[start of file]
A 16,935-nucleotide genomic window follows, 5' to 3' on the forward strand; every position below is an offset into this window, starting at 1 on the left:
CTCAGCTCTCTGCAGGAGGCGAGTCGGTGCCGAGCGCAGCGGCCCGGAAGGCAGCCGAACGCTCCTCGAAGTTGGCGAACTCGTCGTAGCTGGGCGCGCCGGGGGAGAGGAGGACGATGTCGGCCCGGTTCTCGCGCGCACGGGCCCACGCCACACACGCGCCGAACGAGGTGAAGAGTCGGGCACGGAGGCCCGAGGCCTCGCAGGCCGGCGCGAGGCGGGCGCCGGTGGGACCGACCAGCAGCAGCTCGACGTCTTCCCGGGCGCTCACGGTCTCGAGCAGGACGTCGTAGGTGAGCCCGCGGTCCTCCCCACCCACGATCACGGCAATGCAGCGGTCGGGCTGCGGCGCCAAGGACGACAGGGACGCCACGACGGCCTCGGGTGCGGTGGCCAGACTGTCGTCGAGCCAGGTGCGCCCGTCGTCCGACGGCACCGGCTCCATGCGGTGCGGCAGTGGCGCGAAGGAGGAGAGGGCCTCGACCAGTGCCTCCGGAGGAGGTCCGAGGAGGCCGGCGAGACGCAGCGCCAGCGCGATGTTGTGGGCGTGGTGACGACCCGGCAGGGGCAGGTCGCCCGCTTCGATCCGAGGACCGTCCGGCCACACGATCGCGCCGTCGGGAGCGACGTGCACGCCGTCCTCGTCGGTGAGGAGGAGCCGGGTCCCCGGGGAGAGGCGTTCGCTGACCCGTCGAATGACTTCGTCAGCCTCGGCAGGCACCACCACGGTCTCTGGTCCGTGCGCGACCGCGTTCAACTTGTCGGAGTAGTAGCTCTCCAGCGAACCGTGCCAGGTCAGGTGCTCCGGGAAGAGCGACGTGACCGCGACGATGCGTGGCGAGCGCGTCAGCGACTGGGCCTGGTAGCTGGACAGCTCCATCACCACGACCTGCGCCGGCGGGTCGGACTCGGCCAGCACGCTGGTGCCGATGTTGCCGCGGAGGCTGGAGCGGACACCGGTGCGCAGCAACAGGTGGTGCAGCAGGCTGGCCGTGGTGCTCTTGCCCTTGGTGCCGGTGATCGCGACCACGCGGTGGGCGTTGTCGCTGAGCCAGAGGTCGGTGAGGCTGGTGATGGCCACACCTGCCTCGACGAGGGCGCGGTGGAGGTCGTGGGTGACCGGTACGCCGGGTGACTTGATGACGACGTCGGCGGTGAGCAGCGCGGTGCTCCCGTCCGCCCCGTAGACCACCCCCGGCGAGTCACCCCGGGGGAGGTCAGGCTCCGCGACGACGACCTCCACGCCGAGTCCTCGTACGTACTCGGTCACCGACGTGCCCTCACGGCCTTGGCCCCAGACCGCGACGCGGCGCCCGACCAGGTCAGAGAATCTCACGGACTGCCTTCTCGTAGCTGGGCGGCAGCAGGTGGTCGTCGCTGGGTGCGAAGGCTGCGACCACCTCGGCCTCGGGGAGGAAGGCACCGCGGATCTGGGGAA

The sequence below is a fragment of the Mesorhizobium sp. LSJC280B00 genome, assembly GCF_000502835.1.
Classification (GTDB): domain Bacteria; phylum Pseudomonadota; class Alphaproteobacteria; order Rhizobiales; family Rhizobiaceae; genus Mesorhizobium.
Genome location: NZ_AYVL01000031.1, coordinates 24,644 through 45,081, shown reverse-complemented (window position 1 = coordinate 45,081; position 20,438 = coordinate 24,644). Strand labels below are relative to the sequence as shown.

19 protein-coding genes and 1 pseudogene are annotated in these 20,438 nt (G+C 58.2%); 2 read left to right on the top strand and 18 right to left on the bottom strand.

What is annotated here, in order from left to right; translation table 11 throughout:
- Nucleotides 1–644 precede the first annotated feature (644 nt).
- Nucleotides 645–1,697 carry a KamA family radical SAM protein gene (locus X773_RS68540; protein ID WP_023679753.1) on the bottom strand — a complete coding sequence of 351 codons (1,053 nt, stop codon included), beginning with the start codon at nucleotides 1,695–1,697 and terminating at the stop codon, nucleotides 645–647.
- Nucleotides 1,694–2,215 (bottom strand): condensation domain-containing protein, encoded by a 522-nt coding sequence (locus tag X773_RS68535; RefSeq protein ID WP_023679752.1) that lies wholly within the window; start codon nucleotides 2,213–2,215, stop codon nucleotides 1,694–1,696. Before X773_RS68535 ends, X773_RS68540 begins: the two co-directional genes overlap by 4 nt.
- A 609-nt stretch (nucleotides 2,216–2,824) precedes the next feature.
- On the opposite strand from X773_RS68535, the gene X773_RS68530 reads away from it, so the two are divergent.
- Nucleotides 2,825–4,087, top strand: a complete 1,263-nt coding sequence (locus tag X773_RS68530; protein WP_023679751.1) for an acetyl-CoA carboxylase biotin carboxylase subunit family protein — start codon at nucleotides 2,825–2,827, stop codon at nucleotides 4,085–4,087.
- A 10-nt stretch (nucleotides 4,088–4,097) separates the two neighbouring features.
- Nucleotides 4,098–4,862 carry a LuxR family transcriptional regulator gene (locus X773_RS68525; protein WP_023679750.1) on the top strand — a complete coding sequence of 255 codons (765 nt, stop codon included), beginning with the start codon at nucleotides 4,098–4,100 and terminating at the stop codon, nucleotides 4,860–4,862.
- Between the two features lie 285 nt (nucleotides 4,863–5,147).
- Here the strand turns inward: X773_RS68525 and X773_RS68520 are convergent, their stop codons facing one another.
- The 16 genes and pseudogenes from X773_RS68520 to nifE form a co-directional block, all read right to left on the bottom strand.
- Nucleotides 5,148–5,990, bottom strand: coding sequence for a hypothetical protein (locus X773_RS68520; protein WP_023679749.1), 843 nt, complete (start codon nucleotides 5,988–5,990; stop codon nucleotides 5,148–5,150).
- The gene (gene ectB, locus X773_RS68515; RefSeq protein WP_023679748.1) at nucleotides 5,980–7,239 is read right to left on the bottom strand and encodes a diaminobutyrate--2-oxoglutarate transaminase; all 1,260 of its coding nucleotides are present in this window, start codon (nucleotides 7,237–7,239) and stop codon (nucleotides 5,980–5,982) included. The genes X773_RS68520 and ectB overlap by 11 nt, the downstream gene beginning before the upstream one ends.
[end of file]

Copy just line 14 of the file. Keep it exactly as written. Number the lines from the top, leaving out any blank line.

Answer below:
- A 10-nt stretch (nucleotides 4,088–4,097) separates the two neighbouring features.